Congress authorized the USPS to borrow $10 billion from the US Treasury Department as part of the CARES Act (the Coronavirus Aid, Relief, and Economic Security Act).
But in negotiating the terms, the Treasury Department attached some significant strings, including the following:
“Subject to confidentiality protections, USPS shall provide to Treasury copies of USPS’s top 10 market dominant Negotiated Service Agreements (NSAs) and top 10 competitive products NSAs.”
Another provision: the USPS would have to disclose to the Treasury any new or amended NSAs that would constitute USPS’s top 10 market dominant NSAs and top 10 competitive product NSAs.
Companies who enter into such agreements expect them to be kept confidential; it isn’t clear why the Treasury Department wants the information.
Louis DeJoy, who recently took over from Megan Brennan as Postmaster General, had made no mention of the specifics of terms in the press release the USPS released on Wednesday when he said:
“Access to an additional $10 billion in borrowing authority will delay the approaching liquidity crisis,” DeJoy said. “The Postal Service, however, remains on an unsustainable path and we will continue to focus on improving operational efficiency and pursuing other reforms in order to put the Postal Service on a trajectory for long-term financial stability.”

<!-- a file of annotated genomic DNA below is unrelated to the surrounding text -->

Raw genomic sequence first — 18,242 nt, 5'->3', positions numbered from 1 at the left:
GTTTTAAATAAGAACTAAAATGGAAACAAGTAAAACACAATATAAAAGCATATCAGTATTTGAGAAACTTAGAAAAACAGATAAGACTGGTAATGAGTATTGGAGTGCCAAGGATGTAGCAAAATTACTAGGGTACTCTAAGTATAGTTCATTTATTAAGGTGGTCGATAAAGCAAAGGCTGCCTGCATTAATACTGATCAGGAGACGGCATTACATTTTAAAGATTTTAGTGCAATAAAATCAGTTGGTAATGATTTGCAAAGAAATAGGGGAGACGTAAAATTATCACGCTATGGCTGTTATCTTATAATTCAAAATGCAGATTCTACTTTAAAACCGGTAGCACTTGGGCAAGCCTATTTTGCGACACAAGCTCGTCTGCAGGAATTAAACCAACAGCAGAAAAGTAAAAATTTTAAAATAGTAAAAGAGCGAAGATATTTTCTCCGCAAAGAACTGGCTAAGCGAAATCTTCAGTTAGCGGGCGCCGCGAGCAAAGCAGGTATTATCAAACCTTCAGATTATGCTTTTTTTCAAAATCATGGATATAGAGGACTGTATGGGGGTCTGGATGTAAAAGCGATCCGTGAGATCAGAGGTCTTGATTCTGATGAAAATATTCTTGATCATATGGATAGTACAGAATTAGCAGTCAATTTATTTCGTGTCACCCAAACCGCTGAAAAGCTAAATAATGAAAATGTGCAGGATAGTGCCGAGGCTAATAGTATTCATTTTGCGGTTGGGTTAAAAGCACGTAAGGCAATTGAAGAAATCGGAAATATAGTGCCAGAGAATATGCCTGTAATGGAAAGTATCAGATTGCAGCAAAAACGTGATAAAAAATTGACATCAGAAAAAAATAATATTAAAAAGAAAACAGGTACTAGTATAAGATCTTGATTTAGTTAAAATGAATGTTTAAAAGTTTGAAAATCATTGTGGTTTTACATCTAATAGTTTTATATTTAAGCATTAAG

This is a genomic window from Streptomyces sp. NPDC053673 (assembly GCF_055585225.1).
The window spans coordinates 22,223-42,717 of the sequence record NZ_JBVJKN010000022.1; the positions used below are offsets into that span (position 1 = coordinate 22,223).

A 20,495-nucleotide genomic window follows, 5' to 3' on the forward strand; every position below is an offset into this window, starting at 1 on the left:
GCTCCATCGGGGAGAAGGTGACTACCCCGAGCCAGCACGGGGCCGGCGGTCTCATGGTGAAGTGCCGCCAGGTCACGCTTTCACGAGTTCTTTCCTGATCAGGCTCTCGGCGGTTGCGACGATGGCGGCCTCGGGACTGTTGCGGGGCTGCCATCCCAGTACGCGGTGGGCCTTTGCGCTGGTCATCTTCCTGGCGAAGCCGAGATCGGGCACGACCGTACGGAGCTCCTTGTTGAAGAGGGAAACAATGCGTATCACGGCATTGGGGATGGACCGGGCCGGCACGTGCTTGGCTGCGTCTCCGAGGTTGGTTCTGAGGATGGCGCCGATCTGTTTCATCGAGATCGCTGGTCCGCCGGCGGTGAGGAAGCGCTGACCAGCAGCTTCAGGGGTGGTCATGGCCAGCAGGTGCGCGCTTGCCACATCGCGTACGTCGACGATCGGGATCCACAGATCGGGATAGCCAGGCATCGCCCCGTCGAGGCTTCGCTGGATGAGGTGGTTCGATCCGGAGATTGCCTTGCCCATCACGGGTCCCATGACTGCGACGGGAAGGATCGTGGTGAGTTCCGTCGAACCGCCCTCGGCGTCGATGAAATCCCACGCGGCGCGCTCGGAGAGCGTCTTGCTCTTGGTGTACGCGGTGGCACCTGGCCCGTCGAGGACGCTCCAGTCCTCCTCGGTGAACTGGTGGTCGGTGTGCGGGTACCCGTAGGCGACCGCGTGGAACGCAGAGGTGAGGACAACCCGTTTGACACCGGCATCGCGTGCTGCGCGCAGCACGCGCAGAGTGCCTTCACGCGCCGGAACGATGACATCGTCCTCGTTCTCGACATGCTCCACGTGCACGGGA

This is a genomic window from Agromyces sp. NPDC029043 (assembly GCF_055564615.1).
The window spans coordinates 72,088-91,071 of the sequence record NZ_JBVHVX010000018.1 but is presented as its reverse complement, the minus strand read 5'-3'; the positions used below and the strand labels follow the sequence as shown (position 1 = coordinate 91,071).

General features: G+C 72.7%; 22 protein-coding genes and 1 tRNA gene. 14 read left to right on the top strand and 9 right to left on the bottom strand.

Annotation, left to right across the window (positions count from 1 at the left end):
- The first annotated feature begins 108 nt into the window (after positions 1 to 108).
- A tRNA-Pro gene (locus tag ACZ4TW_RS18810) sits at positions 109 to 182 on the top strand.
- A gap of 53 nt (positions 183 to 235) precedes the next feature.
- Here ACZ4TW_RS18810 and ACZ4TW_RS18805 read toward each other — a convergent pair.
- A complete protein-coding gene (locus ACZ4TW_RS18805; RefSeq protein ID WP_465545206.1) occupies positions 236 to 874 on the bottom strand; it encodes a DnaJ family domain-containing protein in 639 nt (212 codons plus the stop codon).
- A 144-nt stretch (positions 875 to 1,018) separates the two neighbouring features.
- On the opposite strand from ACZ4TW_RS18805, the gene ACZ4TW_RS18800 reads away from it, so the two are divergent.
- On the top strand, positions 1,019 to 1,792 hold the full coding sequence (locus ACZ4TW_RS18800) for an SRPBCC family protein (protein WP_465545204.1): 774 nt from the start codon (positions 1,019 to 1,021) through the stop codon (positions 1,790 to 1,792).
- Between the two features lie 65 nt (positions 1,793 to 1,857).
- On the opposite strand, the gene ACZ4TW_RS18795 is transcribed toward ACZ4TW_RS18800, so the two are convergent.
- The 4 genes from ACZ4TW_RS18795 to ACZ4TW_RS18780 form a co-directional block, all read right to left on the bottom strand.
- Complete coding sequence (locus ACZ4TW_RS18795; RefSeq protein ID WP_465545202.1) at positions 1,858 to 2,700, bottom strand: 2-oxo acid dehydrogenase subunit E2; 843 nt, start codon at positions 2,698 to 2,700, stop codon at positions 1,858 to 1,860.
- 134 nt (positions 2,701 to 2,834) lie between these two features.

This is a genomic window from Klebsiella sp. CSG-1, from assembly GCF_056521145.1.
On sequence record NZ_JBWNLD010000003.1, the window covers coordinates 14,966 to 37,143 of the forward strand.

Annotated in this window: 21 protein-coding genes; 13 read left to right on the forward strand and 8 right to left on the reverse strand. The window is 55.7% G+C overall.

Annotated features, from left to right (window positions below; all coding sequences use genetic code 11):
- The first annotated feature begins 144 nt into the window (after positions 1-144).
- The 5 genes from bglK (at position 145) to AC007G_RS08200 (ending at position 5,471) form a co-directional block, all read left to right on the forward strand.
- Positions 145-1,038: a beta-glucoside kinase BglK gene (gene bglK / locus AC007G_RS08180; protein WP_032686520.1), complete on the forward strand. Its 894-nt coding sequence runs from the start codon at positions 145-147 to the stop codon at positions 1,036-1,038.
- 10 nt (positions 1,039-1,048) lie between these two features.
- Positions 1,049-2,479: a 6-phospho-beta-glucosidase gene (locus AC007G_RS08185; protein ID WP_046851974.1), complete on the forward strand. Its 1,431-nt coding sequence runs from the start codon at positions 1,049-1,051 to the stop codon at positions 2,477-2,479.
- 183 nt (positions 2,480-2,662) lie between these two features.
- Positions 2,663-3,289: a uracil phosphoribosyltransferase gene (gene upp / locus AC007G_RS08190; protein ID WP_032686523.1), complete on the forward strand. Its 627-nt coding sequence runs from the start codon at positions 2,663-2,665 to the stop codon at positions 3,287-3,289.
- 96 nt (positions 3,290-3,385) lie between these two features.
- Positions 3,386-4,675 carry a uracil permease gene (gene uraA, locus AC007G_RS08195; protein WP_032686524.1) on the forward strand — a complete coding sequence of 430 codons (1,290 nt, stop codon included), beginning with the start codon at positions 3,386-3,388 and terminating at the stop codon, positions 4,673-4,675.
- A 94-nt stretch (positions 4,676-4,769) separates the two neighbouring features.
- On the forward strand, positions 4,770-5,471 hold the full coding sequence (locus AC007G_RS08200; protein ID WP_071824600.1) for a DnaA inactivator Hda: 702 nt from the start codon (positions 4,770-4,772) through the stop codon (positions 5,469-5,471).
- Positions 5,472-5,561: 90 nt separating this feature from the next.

The Washington Post reported on the terms (note that the newspaper is owned by Jeff Bezos, CEO of Amazon, which has NSAs with the USPS). It pointed out that the USPS already hired outside consultants to evaluate the NSAs to make sure they are profitable and fairly priced.
The questions some are asking is why the Treasury wants the information, since Congress already authorized the loans, and what the Treasury will do with the information.
Four Congresswomen and men took issue with the terms including limits on how the USPS could use the funds (the term sheet states under Use of Funds: “Operating expenses; proceeds may not be used for debt service or capital expenses.” They published a press release on Wednesday that stated in part:
“Secretary Mnuchin and the leadership of the U.S. Postal Service appear to be exploiting this public health pandemic to hold the Postal Service to unreasonable loan terms without even consulting Congress. The term sheet we have been provided would inappropriately insert the Treasury into the internal operations of the Postal Service using onerous loan conditions.
“These terms would severely limit the Postal Service’s access to capital and could accelerate the demise of the Postal Service that all Americans, especially seniors, small businesses, veterans and those living in rural communities, rely upon every day, especially during the pandemic.”
Details of the terms are available on the House Oversight Committee website.